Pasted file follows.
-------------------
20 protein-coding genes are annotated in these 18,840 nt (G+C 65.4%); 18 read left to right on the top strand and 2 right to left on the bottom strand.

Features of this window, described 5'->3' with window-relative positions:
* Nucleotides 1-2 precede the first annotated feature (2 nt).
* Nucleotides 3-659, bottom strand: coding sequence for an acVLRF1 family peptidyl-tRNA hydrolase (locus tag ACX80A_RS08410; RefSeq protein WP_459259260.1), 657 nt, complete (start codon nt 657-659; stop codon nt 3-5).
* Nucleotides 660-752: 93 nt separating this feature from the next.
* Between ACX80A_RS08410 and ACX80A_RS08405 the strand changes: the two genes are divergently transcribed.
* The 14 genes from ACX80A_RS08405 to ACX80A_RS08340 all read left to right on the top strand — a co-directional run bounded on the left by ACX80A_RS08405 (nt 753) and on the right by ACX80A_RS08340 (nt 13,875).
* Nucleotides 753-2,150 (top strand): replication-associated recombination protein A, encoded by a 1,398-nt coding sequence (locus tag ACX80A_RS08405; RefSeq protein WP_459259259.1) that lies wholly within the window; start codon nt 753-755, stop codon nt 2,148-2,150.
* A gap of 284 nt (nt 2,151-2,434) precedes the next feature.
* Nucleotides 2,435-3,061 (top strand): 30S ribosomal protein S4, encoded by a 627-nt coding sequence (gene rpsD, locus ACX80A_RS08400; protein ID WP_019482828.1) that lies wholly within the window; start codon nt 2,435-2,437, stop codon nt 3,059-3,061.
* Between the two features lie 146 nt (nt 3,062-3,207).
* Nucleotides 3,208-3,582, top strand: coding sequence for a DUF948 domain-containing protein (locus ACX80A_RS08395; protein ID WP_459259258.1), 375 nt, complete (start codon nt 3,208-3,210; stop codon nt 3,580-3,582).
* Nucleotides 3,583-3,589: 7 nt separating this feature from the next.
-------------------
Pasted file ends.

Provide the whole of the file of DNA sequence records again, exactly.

20 protein-coding genes are annotated in these 18,840 nt (G+C 65.4%); 18 read left to right on the top strand and 2 right to left on the bottom strand.

Features of this window, described 5'->3' with window-relative positions:
* Nucleotides 1-2 precede the first annotated feature (2 nt).
* Nucleotides 3-659, bottom strand: coding sequence for an acVLRF1 family peptidyl-tRNA hydrolase (locus tag ACX80A_RS08410; RefSeq protein WP_459259260.1), 657 nt, complete (start codon nt 657-659; stop codon nt 3-5).
* Nucleotides 660-752: 93 nt separating this feature from the next.
* Between ACX80A_RS08410 and ACX80A_RS08405 the strand changes: the two genes are divergently transcribed.
* The 14 genes from ACX80A_RS08405 to ACX80A_RS08340 all read left to right on the top strand — a co-directional run bounded on the left by ACX80A_RS08405 (nt 753) and on the right by ACX80A_RS08340 (nt 13,875).
* Nucleotides 753-2,150 (top strand): replication-associated recombination protein A, encoded by a 1,398-nt coding sequence (locus tag ACX80A_RS08405; RefSeq protein WP_459259259.1) that lies wholly within the window; start codon nt 753-755, stop codon nt 2,148-2,150.
* A gap of 284 nt (nt 2,151-2,434) precedes the next feature.
* Nucleotides 2,435-3,061 (top strand): 30S ribosomal protein S4, encoded by a 627-nt coding sequence (gene rpsD, locus ACX80A_RS08400; protein ID WP_019482828.1) that lies wholly within the window; start codon nt 2,435-2,437, stop codon nt 3,059-3,061.
* Between the two features lie 146 nt (nt 3,062-3,207).
* Nucleotides 3,208-3,582, top strand: coding sequence for a DUF948 domain-containing protein (locus ACX80A_RS08395; protein ID WP_459259258.1), 375 nt, complete (start codon nt 3,208-3,210; stop codon nt 3,580-3,582).
* Nucleotides 3,583-3,589: 7 nt separating this feature from the next.